GLOBAL MARKETS-Wall St steps back, euro recovers but vulnerable

Mon Feb 11, 2013 10:26am EST

* Wall St opens slightly lower after recent highs
    * Euro recovers from 2-week low, currency war talk increases
    * Brent crude slides under $118 a barrel
    * Most Asian financial centers shut for Lunar New Year


    By Leah Schnurr
    NEW YORK, Feb 11 (Reuters) - U.S. stocks faltered on Monday,
taking a breather after hitting multi-year highs, while the euro
recovered from a two-week low as talk of currency wars unnerved
investors.
    Encouraging U.S. and Chinese data last week helped push U.S.
equities higher, sending the tech-focused Nasdaq to a 12-year
closing high and the S&P 500 to a five-year peak. 
    With no major economic or corporate news on Monday,
investors were left with little reason to push the market
higher, for now. Federal Reserve Vice Chair Janet Yellen was due
to speak about the economic recovery at 1 p.m. (1800 GMT).
    Still, technical indicators are "looking very good" and
could give the market a floor, said Peter Cardillo, chief market
economist at Rockwell Global Capital in New York.
    He said the market will pay attention to Yellen's speech,
but he does not expect any deviation from her traditionally
dovish monetary policy stance.
    Shortly after the opening bell, the Dow Jones industrial
average was off 45.76 points, or 0.33 percent, at
13,947.21. The Standard & Poor's 500 Index was down 3.25
points, or 0.21 percent, at 1,514.68. The Nasdaq Composite Index
 was down 8.81 points, or 0.28 percent, at 3,185.06. 
    The benchmark 10-year U.S. Treasury note was
down 1/32, the yield at 1.9518 percent. 
    MSCI's world equity index was down 0.46
percent, and the pan-European FTSEurofirst 300 index 
fell 0.7 percent.
    
    Tensions over whether some countries are deliberately trying
to weaken their currencies were heightened, with French Finance
Minister Pierre Moscovici saying euro zone countries need closer
cooperation on exchange rate policy. He said the issue would be
discussed at a meeting of euro zone finance ministers later on
Monday.  
    The comments come after European Central Bank President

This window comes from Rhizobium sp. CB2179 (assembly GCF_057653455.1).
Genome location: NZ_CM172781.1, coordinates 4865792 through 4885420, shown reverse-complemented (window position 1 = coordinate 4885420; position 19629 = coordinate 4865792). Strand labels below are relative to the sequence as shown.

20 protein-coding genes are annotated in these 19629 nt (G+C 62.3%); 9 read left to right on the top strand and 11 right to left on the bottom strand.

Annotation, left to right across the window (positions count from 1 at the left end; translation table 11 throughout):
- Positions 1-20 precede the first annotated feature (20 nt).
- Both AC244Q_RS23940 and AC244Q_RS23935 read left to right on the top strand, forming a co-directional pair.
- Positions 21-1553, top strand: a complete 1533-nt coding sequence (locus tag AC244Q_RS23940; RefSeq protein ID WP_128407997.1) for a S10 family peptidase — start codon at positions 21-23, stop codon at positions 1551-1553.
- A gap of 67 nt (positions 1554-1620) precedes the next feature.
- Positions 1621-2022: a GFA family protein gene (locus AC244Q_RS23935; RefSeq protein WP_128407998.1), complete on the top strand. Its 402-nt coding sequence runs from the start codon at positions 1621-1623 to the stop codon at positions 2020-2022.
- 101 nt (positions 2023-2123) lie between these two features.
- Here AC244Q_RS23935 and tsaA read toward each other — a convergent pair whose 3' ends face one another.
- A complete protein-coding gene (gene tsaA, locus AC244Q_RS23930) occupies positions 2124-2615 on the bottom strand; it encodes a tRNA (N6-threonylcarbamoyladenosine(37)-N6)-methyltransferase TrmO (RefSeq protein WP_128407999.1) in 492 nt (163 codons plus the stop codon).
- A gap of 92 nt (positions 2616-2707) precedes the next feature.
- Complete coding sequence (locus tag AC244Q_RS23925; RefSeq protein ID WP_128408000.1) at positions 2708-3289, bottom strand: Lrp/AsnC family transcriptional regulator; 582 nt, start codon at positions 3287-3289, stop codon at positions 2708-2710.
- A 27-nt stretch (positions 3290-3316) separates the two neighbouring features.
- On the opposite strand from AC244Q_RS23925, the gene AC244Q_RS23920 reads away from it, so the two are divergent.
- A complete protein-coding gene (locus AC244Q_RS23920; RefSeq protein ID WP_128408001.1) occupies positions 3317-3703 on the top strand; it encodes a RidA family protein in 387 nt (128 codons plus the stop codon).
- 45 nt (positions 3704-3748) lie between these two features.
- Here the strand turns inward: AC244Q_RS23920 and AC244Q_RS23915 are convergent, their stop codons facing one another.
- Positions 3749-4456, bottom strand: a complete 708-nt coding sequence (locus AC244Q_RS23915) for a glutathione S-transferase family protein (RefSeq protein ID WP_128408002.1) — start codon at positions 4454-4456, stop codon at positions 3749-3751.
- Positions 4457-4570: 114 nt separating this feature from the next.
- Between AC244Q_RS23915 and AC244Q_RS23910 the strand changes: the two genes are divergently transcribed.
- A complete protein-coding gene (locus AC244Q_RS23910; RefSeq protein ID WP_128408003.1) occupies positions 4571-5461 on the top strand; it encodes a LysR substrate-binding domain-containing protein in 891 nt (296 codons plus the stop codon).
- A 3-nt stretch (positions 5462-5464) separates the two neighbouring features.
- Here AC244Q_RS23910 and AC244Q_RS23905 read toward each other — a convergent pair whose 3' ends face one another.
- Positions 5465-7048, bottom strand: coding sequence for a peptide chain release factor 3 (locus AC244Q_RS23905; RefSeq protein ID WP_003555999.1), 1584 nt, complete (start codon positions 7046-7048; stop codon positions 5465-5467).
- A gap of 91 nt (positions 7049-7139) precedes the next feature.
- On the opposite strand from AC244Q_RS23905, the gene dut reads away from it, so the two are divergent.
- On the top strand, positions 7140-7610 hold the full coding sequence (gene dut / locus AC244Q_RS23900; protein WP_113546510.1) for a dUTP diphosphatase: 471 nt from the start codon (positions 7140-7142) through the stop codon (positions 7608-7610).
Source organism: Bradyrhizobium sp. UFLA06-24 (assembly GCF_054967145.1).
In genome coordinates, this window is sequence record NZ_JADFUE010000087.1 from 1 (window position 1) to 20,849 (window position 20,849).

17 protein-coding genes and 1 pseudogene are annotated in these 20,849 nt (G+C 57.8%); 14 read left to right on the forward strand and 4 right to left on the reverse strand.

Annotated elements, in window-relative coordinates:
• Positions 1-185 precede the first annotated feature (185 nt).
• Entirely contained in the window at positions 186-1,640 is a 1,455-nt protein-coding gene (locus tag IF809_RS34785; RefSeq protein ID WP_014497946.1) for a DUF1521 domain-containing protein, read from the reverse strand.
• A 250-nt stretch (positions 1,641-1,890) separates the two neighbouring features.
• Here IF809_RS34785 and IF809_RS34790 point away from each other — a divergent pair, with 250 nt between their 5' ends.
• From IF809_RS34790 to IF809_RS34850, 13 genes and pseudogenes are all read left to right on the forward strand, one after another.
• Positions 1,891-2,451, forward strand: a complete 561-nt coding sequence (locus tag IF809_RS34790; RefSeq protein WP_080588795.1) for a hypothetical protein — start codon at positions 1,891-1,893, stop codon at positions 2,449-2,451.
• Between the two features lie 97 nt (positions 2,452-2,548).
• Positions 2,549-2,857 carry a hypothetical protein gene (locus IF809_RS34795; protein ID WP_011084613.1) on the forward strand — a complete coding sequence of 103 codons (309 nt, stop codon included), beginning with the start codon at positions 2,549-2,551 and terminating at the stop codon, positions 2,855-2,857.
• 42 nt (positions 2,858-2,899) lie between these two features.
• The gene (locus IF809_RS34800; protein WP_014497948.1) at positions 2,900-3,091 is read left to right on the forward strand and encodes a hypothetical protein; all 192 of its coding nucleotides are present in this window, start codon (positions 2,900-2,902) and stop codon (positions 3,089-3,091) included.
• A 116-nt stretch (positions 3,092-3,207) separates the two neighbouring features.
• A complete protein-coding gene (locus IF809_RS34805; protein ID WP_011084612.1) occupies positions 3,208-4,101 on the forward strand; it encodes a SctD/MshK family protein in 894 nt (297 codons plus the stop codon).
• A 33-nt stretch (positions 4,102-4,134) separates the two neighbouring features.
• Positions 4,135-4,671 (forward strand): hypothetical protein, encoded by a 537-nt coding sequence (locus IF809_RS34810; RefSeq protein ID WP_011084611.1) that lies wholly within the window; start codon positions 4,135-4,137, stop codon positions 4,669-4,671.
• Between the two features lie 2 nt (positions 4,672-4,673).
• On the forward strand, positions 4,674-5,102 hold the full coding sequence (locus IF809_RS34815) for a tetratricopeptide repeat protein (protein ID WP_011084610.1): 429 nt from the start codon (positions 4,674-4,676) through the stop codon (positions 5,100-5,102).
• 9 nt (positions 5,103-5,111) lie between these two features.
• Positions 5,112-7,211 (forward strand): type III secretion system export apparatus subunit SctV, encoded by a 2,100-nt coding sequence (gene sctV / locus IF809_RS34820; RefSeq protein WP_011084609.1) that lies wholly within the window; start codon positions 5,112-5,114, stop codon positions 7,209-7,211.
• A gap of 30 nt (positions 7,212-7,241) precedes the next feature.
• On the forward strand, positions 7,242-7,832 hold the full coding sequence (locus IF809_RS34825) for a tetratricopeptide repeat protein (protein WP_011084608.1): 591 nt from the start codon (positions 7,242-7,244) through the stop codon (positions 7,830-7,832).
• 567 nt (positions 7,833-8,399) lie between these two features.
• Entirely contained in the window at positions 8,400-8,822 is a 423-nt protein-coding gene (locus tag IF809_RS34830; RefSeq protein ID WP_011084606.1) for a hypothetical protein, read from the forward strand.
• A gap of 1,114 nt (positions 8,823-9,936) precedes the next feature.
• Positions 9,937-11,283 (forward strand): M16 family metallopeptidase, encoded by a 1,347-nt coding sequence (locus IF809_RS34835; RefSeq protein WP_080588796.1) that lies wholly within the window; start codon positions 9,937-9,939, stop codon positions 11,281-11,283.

Mario Draghi suggested last week that further euro strength
could lead to an interest rate cut. French President Francois
Hollande has also urged the euro zone to set an exchange rate
target.
    The Group of Seven major industrial nations may be about to
add its weight to the debate in an effort to cool the rhetoric.
Two G20 officials told Reuters the group was considering making
a statement this week reaffirming a commitment to
"market-determined" exchange rates. 
    G20 finance ministers and central bankers meet in Moscow on
Friday and Saturday.
    "The idea of being interventionist in currencies is not
particularly new. But at the moment, because some of the bigger
players are at the forefront, it feels like a much more pressing
issue for markets," said Daragh Maher, FX strategist at HSBC.
    The fear of competitive devaluations by major economies has
been building since new Japanese Prime Minister Shinzo Abe began
putting pressure on the country's central bank to take
aggressive easing measures to revive the nation's economy.
    The euro edged up 0.1 percent to $1.3369 as speculators
bought into the dip after the currency touched a two-week low of
$1.3325 earlier in Asian trade.
    Brent crude prices dropped below $118 a barrel as concern
about the euro zone economy eclipsed stronger-than-expected
demand growth in China. Trade data out of China had sent Brent
crude to a nine-month high on Friday.
    Trade was set to be limited this week as many Asian markets
are shut due to the Chinese New Year.
    Brent crude fell $1.27 to $117.63 a barrel, while
U.S. crude futures slipped 42 cents to $95.30.
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